The United States Department of Energy is enormous. Its 2005 budget was $ 24.3 billion. This unit is responsible for the US nuclear weapons and nuclear energy programs, including the Los Alamos National Laboratory, which is part of the Manhattan Project.
According to the budget requirement of this unit: “Fiscal year 2005 budget proposes $ 9.0 billion to meet defense-related goals. Budget requirement maintains commitments to nuclear deterrence requirements in the Nuclear Position Assessment. and continues to fund an active strategy to reduce the threat from weapons of mass destruction. “
I guess Paul and Matthew are building something like a “stealth Geiger counter” (a device that helps scientists detect gamma rays, alpha particles, beta particles and other forms of radiation. ionize). Or something DOE agents can use without hiding it. Something that looks harmless, plays music and works just like a normal iPod. You can walk around the city, by chance listening to your tunes, while recording evidence of radiation – such as scans of stolen or smuggled uranium, or proof of a development program ” dirty bombs “- where the press or the public have no chance of realizing what happened. Like all electronic devices, devices like these are getting smaller and cheaper, and I enjoyed passing by a radiation-looking device that looks a lot like a classic iPod.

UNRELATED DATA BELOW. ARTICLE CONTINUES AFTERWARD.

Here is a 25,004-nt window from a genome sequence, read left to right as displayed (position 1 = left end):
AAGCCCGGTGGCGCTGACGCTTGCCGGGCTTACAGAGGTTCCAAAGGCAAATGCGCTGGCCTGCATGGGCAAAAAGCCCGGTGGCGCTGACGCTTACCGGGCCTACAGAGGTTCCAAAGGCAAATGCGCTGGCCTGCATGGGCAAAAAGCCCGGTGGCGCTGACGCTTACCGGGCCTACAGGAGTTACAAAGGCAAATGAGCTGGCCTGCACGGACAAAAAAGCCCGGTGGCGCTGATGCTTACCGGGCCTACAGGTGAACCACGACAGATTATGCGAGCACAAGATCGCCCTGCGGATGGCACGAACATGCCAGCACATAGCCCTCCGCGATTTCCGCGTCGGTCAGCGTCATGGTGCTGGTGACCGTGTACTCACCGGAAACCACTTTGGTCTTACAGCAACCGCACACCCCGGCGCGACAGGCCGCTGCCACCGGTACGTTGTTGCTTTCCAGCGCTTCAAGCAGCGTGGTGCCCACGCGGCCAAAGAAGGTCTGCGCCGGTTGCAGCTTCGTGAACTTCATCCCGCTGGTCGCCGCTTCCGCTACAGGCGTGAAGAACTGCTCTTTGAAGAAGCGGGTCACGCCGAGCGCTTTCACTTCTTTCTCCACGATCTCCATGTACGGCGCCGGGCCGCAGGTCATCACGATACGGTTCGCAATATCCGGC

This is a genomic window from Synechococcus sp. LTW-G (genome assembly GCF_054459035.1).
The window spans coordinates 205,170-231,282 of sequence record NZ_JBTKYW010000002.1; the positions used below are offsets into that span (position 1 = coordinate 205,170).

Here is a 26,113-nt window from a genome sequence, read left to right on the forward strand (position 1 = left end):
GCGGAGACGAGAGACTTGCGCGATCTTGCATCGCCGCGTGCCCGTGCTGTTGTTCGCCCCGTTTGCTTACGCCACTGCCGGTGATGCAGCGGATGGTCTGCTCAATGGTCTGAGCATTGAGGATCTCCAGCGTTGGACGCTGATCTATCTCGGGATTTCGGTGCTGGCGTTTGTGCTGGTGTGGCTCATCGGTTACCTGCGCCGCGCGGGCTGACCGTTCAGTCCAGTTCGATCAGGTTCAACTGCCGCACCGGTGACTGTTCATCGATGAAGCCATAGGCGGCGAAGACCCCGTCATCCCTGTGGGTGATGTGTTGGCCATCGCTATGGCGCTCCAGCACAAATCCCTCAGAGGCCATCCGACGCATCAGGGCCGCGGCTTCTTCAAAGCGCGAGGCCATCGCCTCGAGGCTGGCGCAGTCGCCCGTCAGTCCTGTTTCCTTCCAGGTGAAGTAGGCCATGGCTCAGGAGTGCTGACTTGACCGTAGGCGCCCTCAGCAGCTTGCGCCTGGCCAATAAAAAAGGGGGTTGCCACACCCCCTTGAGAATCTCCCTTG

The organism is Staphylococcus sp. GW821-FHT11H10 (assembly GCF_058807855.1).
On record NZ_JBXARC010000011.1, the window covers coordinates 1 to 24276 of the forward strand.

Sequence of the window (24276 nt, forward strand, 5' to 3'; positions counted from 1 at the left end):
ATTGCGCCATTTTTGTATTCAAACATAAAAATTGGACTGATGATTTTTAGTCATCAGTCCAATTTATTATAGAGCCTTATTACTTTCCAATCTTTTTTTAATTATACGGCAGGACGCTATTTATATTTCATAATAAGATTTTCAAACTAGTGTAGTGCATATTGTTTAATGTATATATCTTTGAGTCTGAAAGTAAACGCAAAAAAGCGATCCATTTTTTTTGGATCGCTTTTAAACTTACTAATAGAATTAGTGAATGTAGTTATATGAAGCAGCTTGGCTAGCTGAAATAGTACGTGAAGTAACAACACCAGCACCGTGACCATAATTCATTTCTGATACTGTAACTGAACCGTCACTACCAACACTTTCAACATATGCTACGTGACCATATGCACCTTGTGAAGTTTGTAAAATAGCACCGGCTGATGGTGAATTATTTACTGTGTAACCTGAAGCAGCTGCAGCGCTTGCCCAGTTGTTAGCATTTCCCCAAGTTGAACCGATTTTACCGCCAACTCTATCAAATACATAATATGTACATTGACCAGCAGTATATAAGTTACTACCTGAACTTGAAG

Whenever I asked Paul and Matthew what they were building, they changed the topic very quickly and started arguing about where to go for lunch. These are two standard agents.
Custom iPods never existed
Only four people at Apple know about this secret project. I am the director of iPod Software, vice president of the iPod division and senior vice president of hardware. None of us still work at Apple. No paper traces. All communications are direct exchange.
If you ask Apple about this custom iPod project, what you get is just: “No Comments”. The PR people will honestly tell you that Apple doesn’t have a record of any such projects.
But now you know it exists.
Refer to David Shayer’s article above Tidbits